Artificial bootees, Roehampton, England, 1965-1975
A child affected by the drug Thalidomide used these boots. Phocomelia is a condition where the long bones in the limbs fail to develop. This leaves the hands or feet attached close to the body. Thalidomide was given to pregnant women in the late 1950s and early 1960s to ease morning sickness and aid sleep. The drug caused thousands of serious birth defects worldwide. Several hundred occurred in the UK. Babies were born with under-developed or missing limbs. The drug was withdrawn in 1962. These bootees protected the exposed feet when artificial lower limbs were not worn. The child could move in or outside the house. Made by prosthetic limb manufacturer Hanger, these stout leather bootees are surprising light despite looking bulky.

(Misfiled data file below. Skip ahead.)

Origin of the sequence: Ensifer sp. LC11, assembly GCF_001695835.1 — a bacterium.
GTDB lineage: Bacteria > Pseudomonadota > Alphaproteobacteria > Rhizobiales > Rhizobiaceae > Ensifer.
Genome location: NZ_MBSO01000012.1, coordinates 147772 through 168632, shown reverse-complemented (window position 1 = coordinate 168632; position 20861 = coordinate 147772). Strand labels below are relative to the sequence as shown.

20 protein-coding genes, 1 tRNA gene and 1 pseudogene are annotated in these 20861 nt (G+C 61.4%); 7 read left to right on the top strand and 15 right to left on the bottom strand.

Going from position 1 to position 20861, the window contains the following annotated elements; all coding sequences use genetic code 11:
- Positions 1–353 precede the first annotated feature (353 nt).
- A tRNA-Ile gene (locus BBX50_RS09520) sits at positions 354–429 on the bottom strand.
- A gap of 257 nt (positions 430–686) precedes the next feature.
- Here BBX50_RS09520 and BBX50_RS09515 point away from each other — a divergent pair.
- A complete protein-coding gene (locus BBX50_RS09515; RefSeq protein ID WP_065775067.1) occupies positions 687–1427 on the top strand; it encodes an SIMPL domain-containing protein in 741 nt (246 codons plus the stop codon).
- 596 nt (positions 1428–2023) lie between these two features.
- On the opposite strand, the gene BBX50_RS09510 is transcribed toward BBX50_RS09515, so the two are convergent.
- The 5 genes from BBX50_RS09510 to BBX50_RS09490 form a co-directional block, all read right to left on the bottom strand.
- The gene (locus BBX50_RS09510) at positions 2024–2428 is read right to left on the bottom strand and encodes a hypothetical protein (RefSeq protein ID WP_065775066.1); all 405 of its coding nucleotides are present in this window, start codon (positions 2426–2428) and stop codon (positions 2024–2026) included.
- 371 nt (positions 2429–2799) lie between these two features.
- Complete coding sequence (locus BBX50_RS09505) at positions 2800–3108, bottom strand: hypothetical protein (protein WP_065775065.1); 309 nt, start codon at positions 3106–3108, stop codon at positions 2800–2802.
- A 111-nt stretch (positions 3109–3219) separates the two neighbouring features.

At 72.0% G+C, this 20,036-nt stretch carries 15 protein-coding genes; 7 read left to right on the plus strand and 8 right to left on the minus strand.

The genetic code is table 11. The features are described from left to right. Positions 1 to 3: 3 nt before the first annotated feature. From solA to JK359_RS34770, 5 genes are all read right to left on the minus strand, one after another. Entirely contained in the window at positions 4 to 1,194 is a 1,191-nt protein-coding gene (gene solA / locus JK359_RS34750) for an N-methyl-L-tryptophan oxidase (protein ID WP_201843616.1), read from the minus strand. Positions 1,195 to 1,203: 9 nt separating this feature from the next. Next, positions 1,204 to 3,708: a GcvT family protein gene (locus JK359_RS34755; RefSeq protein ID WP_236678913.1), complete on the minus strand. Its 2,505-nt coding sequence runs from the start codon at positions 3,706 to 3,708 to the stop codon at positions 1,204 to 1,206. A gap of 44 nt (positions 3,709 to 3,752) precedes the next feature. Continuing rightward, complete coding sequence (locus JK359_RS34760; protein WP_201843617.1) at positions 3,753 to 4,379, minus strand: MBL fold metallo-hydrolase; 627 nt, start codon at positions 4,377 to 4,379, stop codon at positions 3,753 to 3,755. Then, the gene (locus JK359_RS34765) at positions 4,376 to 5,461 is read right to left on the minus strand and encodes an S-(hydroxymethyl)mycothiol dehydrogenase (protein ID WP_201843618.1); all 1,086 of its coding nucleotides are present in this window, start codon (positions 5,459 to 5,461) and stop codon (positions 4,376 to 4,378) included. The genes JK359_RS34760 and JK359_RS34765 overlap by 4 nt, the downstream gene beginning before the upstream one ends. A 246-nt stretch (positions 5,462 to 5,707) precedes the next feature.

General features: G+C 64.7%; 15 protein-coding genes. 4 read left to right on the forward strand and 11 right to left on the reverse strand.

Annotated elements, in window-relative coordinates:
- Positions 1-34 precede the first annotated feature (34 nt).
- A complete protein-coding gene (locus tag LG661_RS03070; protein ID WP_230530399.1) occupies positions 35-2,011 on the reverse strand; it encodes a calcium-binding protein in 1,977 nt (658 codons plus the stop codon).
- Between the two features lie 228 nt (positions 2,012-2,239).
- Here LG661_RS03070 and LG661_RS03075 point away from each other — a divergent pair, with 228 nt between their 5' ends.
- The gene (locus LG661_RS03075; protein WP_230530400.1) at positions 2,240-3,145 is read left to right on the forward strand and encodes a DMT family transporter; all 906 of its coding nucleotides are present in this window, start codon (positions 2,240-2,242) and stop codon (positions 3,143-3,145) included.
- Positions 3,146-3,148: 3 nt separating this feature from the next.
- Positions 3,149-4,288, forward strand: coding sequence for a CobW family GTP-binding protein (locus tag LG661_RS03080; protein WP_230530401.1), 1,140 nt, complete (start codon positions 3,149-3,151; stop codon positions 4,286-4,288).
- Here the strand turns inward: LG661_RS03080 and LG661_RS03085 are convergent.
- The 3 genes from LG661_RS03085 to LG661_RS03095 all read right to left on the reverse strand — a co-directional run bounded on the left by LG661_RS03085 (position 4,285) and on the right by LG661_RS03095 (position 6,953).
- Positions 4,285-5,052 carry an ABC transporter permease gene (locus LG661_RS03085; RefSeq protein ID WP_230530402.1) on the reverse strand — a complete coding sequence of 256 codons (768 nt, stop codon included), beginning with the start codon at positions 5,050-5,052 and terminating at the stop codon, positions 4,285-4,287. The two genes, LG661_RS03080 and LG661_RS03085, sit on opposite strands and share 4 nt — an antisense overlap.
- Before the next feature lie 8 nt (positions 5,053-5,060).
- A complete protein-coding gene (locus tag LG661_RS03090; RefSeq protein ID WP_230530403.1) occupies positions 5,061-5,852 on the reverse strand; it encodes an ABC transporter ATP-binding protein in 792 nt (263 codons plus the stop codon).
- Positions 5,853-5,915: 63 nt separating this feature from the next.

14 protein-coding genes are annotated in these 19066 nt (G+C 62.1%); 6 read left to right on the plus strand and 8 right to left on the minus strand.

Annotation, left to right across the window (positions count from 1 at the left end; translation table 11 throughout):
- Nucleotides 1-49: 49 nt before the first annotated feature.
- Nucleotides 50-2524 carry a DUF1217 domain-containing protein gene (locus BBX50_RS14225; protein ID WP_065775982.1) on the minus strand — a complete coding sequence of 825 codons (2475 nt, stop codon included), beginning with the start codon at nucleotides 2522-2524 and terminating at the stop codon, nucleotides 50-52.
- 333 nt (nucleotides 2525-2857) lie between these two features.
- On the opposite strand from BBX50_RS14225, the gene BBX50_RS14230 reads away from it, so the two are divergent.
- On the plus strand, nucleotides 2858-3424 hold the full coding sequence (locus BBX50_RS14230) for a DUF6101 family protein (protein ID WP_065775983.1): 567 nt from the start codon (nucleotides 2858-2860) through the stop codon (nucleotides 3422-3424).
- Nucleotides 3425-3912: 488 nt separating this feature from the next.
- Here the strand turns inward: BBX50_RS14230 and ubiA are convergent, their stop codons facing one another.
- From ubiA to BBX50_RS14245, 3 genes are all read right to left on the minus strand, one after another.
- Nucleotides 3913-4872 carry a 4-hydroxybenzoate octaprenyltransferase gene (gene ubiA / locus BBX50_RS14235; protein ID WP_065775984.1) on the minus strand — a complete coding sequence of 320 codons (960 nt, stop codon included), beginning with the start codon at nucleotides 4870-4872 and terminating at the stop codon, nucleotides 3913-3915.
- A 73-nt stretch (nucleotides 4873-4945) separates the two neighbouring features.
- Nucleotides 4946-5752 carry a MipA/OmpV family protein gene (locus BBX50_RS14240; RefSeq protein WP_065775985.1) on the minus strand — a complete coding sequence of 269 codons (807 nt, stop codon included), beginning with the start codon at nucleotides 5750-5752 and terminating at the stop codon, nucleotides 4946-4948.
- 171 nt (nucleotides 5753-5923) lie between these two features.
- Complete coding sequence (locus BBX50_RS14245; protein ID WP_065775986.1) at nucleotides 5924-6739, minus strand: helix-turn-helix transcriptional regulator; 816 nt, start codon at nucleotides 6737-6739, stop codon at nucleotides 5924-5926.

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The branch of medicine concerned with the preservation and restoration of the muscular and skeletal systems in the body.